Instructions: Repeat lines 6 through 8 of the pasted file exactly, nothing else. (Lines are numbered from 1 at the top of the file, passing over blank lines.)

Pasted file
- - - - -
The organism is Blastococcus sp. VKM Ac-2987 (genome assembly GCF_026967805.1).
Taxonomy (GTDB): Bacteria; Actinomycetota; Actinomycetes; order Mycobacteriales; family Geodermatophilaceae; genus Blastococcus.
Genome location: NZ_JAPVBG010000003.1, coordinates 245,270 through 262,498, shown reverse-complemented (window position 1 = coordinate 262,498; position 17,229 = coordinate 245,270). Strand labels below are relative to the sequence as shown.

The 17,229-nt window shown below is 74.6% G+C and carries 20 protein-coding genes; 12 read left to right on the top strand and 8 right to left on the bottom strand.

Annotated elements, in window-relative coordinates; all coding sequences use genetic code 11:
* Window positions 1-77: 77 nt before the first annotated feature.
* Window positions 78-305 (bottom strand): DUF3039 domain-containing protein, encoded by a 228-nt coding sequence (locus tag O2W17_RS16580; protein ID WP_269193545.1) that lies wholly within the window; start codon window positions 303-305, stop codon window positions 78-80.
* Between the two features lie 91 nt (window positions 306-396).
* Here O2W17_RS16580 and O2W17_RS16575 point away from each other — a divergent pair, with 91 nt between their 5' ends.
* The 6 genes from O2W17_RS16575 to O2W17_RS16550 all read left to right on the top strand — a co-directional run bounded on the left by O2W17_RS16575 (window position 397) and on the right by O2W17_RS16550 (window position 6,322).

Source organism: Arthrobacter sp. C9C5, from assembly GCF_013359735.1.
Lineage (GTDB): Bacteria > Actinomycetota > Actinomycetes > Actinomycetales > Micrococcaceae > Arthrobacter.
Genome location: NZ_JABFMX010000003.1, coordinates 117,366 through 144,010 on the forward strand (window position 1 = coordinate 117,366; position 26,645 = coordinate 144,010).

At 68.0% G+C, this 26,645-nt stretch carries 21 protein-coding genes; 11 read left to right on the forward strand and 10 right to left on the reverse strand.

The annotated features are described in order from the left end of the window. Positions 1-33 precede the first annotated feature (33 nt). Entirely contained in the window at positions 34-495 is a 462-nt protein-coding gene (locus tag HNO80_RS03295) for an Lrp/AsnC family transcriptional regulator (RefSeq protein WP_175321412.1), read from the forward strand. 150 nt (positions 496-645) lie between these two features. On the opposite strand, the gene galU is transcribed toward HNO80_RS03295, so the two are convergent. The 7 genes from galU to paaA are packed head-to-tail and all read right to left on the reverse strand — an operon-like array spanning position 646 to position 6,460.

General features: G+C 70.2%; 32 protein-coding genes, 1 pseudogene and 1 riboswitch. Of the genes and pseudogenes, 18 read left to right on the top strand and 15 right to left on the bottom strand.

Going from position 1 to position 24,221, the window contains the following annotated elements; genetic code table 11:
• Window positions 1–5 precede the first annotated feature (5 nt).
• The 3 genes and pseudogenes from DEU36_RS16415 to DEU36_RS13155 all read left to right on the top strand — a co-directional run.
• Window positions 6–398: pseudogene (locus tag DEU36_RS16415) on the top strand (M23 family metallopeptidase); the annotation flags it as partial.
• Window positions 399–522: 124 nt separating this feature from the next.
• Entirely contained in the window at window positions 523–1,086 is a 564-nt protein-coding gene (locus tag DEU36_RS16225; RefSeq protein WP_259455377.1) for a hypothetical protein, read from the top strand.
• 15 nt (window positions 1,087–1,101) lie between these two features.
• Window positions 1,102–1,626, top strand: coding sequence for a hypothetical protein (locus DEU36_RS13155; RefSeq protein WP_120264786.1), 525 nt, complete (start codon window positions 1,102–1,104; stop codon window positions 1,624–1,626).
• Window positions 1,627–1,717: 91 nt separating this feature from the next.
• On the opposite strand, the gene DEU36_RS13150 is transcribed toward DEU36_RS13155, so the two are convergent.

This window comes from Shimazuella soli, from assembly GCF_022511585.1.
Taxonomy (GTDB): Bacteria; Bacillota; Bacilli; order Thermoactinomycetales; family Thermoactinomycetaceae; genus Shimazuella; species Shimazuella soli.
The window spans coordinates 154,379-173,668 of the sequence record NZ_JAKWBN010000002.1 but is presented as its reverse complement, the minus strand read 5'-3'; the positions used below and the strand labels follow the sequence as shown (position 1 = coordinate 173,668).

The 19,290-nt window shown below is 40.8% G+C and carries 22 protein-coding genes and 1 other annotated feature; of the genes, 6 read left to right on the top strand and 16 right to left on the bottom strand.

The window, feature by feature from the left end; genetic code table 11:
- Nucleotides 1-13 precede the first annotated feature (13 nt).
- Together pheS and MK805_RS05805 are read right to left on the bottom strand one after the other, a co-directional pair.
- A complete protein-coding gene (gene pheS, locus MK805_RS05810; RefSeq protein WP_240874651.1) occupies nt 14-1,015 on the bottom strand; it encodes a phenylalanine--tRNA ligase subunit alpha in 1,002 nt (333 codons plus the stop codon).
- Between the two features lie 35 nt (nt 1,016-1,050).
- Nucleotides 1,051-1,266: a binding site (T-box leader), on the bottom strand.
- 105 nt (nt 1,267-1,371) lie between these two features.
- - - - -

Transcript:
* Window positions 1-77: 77 nt before the first annotated feature.
* Window positions 78-305 (bottom strand): DUF3039 domain-containing protein, encoded by a 228-nt coding sequence (locus tag O2W17_RS16580; protein ID WP_269193545.1) that lies wholly within the window; start codon window positions 303-305, stop codon window positions 78-80.
* Between the two features lie 91 nt (window positions 306-396).